and Government in Medieval England and Normandy. Cambridge, 1994.
Gesta Francorum et aliorum
Hierosolimitanorum, ed. and trans. R. Hill (1962). This is the
work of the Norman Anonymous, aka Old Anonymous and the only account
listed here that comes from a soldier rather than from a clerical
Gillingham, John and J.C. Holt, eds. War
and Government in the Middle Ages. Totowa NJ: Barnes & Noble,
Hackett, John (General Sir), ed. Warfare
in the Ancient World. New York, 1989.
Harper-Bill, Christopher, et al.,
eds. Studies in Medieval History Presented to R. Allen Brown.
Woodbridge UK, 1984.
Hawkes, Sonia Chadwick, ed. Weapons
and Warfare in Anglo-Saxon England. Oxford, 1989.
Kagay, Donald and L.J.Andrew Villalon,
eds. Medieval Mediterranean Warfare. Forthcoming.
Kaeuper, Richard W. and Elspeth
Kennedy. The Book of Chivalry of Geoffroi de Charney: Text,
Context, and Translation. Philadelphia, 1996.
Maalouf, Amin. The Crusades
Through Arab Eyes. New York, 1984.
A pleasant read and based on primary
sources, but not a translation.
Marshall, Christopher, Warfare in the
Latin East, 1192-1291. Cambridge, 1992.
The continuation of Smail.
May, Elmer C., et al. Ancient and
Medieval Warfare (The West Point Military History Series). Wayne
NJ, 1984. Very good for maps and diagrams.
Morillo, Stephen J., ed. The Battle of
Hastings. Rochester NY, 1996.
A very handy little pony including most
of your reading list.
Oman, Chas. A History of the Art of
War in the Middle Ages, 2 vols.
(There is a one-volume abridgement of
Oman available. Page citations in the syllabus are to the two-volume
Parker, Geoffrey, ed. The Cambridge
Illustrated History of Warfare. (1995)
Robinson, Ian. Authority and
Resistance in the Investiture Controversy. New York, 1978.
The Rule of the
Templars. J.M. Upton-Ward, trans. Woodbridge UK, 1992.
Scragg, Donald, ed. The Battle of
Maldon, A.D. 991. Oxford, 1991.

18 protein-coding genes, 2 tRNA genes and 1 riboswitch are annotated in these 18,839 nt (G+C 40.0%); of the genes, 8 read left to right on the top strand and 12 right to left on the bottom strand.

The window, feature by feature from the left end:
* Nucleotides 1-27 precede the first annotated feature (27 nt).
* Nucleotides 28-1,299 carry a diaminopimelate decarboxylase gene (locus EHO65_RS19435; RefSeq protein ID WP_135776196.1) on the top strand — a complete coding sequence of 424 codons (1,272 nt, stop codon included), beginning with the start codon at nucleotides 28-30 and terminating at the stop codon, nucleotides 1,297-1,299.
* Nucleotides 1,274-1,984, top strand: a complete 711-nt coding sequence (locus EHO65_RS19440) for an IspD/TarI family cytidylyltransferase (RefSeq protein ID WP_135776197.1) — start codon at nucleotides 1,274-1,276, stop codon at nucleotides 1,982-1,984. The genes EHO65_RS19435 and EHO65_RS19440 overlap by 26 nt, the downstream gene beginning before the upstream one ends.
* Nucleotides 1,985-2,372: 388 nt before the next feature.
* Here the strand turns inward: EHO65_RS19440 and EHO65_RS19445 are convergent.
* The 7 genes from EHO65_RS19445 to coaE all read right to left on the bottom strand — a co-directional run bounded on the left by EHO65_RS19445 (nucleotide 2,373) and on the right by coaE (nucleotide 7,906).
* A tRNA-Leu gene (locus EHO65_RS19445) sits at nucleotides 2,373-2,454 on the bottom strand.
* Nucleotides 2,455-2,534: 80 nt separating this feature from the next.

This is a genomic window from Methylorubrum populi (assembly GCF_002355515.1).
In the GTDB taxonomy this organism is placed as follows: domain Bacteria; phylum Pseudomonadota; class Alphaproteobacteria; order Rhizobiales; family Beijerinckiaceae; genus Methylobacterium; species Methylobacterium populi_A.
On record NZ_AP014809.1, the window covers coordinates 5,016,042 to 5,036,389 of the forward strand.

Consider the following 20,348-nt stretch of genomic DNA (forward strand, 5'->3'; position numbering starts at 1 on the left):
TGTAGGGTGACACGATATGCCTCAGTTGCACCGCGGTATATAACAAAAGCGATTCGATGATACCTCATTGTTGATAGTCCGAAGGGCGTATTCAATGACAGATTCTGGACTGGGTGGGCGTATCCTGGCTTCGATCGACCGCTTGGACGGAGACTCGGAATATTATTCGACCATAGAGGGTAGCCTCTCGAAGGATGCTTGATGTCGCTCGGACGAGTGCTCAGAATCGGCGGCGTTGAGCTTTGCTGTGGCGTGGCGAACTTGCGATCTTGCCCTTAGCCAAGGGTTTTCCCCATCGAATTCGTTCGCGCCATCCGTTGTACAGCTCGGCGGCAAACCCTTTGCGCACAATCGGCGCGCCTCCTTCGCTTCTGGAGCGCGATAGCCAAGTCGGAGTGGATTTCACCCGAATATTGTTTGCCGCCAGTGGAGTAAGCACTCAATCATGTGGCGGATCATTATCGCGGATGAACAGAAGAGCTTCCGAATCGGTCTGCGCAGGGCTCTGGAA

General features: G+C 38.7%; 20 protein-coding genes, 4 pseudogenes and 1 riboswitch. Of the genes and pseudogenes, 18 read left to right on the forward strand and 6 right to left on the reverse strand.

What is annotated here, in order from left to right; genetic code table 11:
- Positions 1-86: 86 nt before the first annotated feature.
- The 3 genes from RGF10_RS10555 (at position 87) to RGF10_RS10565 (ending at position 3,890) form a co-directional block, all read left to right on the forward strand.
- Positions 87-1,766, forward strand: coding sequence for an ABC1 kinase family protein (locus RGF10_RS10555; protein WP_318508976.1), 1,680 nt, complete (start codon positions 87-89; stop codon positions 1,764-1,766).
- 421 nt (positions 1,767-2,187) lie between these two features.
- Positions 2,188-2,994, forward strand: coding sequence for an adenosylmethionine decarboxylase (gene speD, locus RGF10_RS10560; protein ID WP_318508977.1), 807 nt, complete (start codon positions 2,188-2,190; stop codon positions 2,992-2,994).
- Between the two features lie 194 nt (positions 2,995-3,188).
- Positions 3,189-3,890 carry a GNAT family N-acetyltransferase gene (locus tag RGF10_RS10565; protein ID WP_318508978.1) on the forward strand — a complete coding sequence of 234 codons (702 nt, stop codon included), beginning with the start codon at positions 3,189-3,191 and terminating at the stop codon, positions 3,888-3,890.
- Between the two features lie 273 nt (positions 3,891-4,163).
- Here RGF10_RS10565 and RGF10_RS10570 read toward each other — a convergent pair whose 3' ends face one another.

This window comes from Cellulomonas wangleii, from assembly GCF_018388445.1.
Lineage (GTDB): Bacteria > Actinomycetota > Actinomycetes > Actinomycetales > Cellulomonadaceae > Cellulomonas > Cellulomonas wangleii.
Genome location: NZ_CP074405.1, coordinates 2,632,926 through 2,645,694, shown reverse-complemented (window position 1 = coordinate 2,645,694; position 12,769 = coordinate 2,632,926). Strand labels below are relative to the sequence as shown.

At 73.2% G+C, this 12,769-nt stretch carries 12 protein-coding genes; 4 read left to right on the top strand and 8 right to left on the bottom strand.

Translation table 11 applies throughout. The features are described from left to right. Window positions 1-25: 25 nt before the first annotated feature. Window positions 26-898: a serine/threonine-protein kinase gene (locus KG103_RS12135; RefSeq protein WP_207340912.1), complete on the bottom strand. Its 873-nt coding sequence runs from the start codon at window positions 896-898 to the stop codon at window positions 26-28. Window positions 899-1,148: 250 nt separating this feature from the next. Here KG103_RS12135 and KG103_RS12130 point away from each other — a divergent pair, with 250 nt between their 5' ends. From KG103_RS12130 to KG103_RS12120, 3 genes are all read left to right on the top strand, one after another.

The millenium of the Battle of Maldon
in 1991 was noted with several conferences and a book.
Setton, Kenneth M. (ed.-in-chief), A
History of the Crusades, 6 vols. Madison
WI: Univ. of WI Press, 1969-1991.
The bib in vol. 6 is comprehensive
through 1989; a worthwhile place to look for further information on a
topic that interests you.
Smail, R.C. Crusading Warfare,
1097-1193. Cambridge, 1956.
Stone, E.N., trans. Three Old French
Chronicles of the Crusades. Seattle: Univ. of WA Press, 1939.
Ambroise and two anonymous writers on the
Strickland, Matthew, ed. Anglo-Norman
Warfare. Woodbridge UK, 1992.
The late R. Allen Brown and his
students and colleagues have been leading the charge of new approaches
in medieval military history. Many of their papers, originally
published elsewhere, have been conveniently collected in this volume.
Umar ibn Ibrahim al-Awsi al-Ansari. A
Muslim Manual of War. George T. Scanlon, ed. & trans. Cairo:
American Univ. at Cairo Press, 1963. [Translation of a 15th century
ms. containing information on Franks and Mongols as well.]
Usamah ibn Munqidh, An Arab-Syrian
Gentleman . . . . Phillip K. Hitti, trans. Usamah's memoirs
have also been translated by G.R. Potter as The Autobiography
of Ousama. Either translation will do.
Vegetius, Flavius Renatus. Epitomata
There are many reprints of Vegetius;
almost all of these are abridgements of Lt. Clark's 18th-century
translation. Any one will do. The recommended translation of Milner is
complete and inexpensive. The edition of L.F. Stelten (1990) has both
the Latin and an English translation.
Verbruggen, J.F. The Art of Warfare
in Western Europe during the Middle Ages. Woodbridge UK, 1997.
Finally, an almost-complete translation
of the book that challenged the view of military history represented
by Oman and Delbrück. First published in 1954 and partially
translated in 1977.
Wheeler, Bonnie and Charles T. Woods,
eds. Fresh Verdicts on Joan of Arc. New York, 1996.